Newspeak: British Art Now |Saatchi Gallery

The place is surrounded by an unexplainable serenity. The wide open space in front of the house does not make you feel small; it is rather welcoming in its grandness. The majestic entrance with the smiles greeting you – it almost feels like there is a catch in all of it. Saatchi Gallery would not perhaps be the first thing that comes to mind when described like that.

The former Duke of York’s Headquarters has been beautifully transformed into an art gallery by Charles Saatchi who bought the place to display his art collections. Sharing something like that with the rest of the world is a big gesture from a big man like Saatchi himself. Advocating art that is fresh and intriguing, having the guts to put the money on young aspiring artists – that is what describes the young British art exhibition, currently showcasing for the second time.

The greatness of the old Duke of York Headquarters has been blended with beautiful contemporary architecture. A modern art collection does not necessarily go ‘by default’ with the aura of the Saatchi Gallery building. In the posh Sloane Square area and the gallery building it almost seems inappropriate to display extravagant and loud art like that, but once you cross the threshold, everything falls into place.

One of the biggest problems about art galleries is that they feel static and sterile as an environment for art to be presented in. No doubt it is all intentional, but when seeing how Saatchi Gallery converses with the art it is showcasing, the disconnectedness of the art and place is the last thing that comes to mind.

The walk on the warm wooden floors, eclectic colourful artwork on white walls – it is an experience in itself. The natural light glowing in through the big glass windows in hallways softens the impact of otherwise quite loud pieces of art in the ‘Newspeak: British Art Now’ exhibition.

The twelve galleries hold art styles from wall to wall; it is just about the right amount, if you are in the right state of mind. If you concentrate on every single work in a single visit, it is likely to be a bit too much. And this is because everything showcased is a very strong individual piece of art. It is difficult, if not impossible to pick out something that made the biggest impact. No doubt the emotions triggered are of the mixed kind, but any emotion is good emotion, when it comes to art, right?

One of the first jaw-dropping, if not perhaps the most incredible exhibit overall, is Tessa Farmer’s ‘Swarm’ (2004). Made of desiccated insect remains, dried plant roots and other organic materials, the tiny sculptures come across like creepy fairies or some other creatures from nightmares. It is unlikely you’ll see a smaller skeleton in your life. The crowds of people studying the vitrine with googly eyes, proves something – this stands out and will be remembered.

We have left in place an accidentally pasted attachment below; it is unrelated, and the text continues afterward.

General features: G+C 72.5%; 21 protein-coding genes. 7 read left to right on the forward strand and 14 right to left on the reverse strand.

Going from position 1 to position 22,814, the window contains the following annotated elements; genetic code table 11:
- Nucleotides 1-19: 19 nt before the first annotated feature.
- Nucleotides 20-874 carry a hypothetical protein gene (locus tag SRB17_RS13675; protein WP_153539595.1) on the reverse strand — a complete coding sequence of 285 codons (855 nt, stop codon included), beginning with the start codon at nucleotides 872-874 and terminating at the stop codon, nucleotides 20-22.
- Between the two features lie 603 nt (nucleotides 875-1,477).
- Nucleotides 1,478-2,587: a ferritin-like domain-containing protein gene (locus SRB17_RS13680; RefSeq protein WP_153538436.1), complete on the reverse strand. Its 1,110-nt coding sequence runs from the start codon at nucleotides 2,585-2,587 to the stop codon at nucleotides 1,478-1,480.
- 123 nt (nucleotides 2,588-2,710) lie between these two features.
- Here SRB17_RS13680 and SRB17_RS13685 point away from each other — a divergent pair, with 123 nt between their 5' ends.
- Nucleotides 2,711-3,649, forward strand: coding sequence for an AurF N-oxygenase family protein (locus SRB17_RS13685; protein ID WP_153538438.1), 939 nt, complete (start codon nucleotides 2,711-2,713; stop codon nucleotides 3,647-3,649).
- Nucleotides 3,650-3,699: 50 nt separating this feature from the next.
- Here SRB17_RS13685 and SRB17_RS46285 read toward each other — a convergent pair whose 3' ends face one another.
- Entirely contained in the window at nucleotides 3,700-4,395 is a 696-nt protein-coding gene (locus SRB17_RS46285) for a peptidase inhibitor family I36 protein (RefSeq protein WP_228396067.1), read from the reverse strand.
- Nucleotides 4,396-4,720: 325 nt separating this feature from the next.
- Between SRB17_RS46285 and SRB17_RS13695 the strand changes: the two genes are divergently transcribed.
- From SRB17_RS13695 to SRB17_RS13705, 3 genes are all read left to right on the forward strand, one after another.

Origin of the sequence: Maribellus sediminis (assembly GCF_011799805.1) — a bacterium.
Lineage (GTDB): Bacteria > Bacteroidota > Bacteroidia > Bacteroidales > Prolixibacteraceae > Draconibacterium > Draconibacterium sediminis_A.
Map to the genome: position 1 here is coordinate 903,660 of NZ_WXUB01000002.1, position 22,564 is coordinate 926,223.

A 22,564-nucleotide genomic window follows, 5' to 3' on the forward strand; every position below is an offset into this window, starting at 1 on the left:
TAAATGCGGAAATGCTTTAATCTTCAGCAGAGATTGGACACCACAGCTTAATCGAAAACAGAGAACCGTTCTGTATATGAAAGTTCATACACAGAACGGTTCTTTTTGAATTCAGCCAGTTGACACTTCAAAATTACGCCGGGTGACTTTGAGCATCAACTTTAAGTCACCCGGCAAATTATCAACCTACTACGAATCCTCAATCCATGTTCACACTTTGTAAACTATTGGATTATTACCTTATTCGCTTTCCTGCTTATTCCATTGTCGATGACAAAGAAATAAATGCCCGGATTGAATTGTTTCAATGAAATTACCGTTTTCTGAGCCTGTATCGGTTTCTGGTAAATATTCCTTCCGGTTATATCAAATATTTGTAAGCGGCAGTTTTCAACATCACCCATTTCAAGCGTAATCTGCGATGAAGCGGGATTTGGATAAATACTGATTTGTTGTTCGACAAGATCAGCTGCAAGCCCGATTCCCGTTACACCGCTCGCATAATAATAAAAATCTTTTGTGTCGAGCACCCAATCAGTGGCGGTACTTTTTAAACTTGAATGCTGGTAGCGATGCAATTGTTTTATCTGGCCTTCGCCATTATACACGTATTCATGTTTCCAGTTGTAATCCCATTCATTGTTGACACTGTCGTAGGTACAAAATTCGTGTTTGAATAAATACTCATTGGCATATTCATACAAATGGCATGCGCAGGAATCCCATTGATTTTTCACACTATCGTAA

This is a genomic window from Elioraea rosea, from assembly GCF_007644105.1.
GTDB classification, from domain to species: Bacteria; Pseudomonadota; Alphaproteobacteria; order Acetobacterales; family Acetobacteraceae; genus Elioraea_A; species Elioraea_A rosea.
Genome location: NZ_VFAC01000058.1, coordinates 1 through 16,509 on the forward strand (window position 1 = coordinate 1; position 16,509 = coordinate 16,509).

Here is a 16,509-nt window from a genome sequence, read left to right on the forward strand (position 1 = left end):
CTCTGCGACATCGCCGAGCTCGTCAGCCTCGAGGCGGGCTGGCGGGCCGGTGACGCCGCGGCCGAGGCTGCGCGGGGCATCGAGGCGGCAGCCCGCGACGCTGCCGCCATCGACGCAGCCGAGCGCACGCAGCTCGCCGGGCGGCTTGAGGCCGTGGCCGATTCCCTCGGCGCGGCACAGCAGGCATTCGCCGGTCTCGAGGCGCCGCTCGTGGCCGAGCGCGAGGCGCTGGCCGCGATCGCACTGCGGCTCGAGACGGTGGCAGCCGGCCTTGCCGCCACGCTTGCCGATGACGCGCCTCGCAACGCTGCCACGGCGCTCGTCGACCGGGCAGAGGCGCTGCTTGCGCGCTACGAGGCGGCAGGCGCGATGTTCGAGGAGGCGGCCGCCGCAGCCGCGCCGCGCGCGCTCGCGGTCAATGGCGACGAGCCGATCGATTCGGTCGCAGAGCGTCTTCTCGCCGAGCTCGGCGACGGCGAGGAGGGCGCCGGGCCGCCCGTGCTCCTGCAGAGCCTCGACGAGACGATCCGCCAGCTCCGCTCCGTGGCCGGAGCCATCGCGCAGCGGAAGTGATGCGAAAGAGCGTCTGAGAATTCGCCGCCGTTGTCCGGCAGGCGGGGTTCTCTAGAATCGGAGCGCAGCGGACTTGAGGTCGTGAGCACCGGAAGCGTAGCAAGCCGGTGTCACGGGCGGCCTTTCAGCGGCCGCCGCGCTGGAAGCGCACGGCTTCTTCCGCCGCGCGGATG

In Gallery 5, Steve Bishop’s works are likely to bring the most mixed emotions – rage, disbelief, confusion and amusement. ‘It’s Hard To Make A Stand’ (2009) makes a sharp statement in the form of a foam horse with a fur coat over its head. We could think of all the deep and meaningful things to say about this, but perhaps the lack of artiness is what makes the work ingenious. The story of how the work got its name is as glamorous – according to the artist it was hard to make the wooden stand the horse is standing on. Brilliant.

The writer’s personal irrevocable favourite must be Bishop’s second work ‘Christian Dior J’Adore (Mountain Goat)’ (2008). An adamant animal lover, this piece of art firstly triggered disgust and slight anger. The concept luckily thawed the thoughts of a poor animal who has been stuffed… in the name of art. It would be intriguing to try to put an existential story behind the artwork, but even in the lack of one, the mockery of the fashion industry and vanity works as magic. Combining taxidermy with concrete is an unconventional choice of art supplies, but has a strong impact. It is outrageous, funny, bizarre and unlikely to leave anyone indifferent.

Walking through the galleries is almost like a meditation, you will let the art take you on a journey, offering you emotions on the entire colour spectrum. Some of its quality and purpose is highly questionable; some of it will make you gasp in amazement. The British Art Now exhibition is a clear proof that art is not dead. For now.

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The daily grind

As my previous blog post was full of poison, misery and other bad things, I’ve decided I’m going to try to mellow it out by writing the most Joe Bloggs blog post I can come up with.

I’m sitting in university canteen. Kane, Lee and Murray came here as well. Murray is ill, I hope I didn’t give him my bug. Kane says he’s being funny because he’s ill. Collins is eating a salad with loads of mayonnaise, saying he’s “being healthy”. Good luck with that. On another note I had to pick out wax from Kane’s hair and Murray reeks Olbas from two meters away.

When life is on the shit side, it’s always good to sit with the journalism boys. They provide endless amounts of entertainment.

Kane’s hair sits better when he doesn’t wash it. And he rants about fish. Now Murray rants about Kane’s rant. Collins just doesn’t really understand anything any more.

I’m happy Murray found out I’m Estonian now. “Somewhere in Europe somewhere”

Now it’s turned into a knitting club and that’s how we roll.

Lovely boys I go to uni with. Lovely. Absolutely delightful. 🙂

Is investigative journalism doomed?